OPA Intelligence Reports

Posted in News on 07/14/2014 By Mark Glaser and Angela Washeck

Video ad viewability metric established

While marketers are quickly catching on to paying only for viewable web ads, they now will get the chance to pay only for viewable video ads. A recent standard established by the Media Rating Council (MRC) dictates that viewable video ad impressions only include those ads where 50 percent of the pixels have been in view on an Internet browser for at least two continuous seconds (the standard is one second for display ads). The new metric is a significant leap for the ad industry on viewability and video ads get more popular. So far, only Telemetry, Moat, and Videology have been accredited by MRC to sell video ad viewability products, according to WSJ’s Jack Marshall, but it won’t be long before others jump in. Marshall pointed out that Google and Yahoo already offer up the option for marketers to pay only for viewable web ads. But new advancements usually bring challenges too. Alex Loeffler, COO at Adconian Direct, a global ad firm, told ClickZ’s Yuyu Chen that the prices for viewable impressions may rise. “We will all see demand for viewable impressions rise, which in some cases may impact pricing,” Loeffler said.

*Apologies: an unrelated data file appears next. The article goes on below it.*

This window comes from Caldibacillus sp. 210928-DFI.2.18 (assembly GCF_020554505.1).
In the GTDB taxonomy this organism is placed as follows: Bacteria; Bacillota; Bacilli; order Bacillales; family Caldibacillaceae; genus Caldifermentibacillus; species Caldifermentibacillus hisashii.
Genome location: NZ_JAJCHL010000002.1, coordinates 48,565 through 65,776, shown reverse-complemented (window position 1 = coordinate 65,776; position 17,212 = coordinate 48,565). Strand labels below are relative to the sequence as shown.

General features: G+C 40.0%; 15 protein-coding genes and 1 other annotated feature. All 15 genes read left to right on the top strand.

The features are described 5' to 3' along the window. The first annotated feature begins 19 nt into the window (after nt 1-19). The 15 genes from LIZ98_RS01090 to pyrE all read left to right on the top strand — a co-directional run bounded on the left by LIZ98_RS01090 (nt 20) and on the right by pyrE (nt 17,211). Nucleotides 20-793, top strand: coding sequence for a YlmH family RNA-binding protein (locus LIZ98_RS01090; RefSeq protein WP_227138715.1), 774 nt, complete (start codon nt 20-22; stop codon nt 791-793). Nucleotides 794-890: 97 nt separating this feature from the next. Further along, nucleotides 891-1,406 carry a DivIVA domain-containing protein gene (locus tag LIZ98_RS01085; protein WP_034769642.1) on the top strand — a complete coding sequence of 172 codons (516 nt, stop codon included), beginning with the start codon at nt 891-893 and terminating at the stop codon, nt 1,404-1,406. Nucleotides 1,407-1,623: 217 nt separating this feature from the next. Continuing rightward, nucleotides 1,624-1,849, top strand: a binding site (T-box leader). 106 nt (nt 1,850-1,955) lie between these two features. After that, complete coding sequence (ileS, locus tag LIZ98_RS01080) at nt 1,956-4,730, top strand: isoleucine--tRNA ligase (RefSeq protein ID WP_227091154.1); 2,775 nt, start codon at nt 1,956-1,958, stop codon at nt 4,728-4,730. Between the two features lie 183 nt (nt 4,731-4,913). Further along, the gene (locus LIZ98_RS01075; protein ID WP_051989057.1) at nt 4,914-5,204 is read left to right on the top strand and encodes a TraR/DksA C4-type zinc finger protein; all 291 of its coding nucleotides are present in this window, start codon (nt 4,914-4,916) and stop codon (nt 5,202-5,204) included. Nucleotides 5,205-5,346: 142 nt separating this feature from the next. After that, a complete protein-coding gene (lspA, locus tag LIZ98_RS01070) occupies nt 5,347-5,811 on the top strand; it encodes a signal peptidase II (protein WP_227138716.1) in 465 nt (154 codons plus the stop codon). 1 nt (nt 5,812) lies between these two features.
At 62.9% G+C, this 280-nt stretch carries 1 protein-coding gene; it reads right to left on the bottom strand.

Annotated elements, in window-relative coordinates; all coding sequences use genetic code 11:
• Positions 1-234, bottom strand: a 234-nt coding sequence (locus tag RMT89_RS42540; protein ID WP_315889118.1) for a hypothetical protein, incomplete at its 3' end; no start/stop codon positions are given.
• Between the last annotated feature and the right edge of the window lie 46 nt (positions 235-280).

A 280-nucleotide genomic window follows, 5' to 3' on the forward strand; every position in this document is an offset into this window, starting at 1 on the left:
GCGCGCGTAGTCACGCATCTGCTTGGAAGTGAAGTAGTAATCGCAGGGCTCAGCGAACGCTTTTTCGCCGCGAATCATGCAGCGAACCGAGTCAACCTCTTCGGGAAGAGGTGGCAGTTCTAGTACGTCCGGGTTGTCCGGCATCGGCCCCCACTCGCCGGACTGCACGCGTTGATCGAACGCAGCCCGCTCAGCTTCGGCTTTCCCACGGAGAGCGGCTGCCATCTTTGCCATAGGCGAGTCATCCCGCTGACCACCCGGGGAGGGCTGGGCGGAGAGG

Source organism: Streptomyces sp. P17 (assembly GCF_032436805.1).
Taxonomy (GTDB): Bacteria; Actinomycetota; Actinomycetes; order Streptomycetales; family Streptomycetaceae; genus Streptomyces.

For some ad buyers, a two-second period of engagement isn’t long enough to count as a full impression. Spark SMG’s Amy Dickerson told Adweek’s Christopher Heine that while MRC’s short standard is a help to the industry, there should be a higher threshold for viewability. “Two seconds is not, by any means, a great representation of a 15-second [ad],” she said. Digiday’s Ricardo Bilton wrote that better video viewability standards will shrink the pool of video inventory. Evolve Media’s Brian Fitzgerald told Bilton, “The big challenge for quality publishers is how much legitimate in-view inventory doesn’t get properly measured and credited, thereby resulting in lost revenue. That’s where publishers will suffer the most.” MediaPost’s Pierre Chappaz said the video advertising industry has a quality problem, which is why at least half of all display and video advertising are never even seen. “Although monitoring viewability is key, it is more important to develop formats that encourage the user to watch an ad, not avoid it at all costs,” he wrote. “We believe that ads have more value when web users intentionally view them. Video ads…can be offered as relevant content, not a painful toll that must be paid before video content can be viewed.”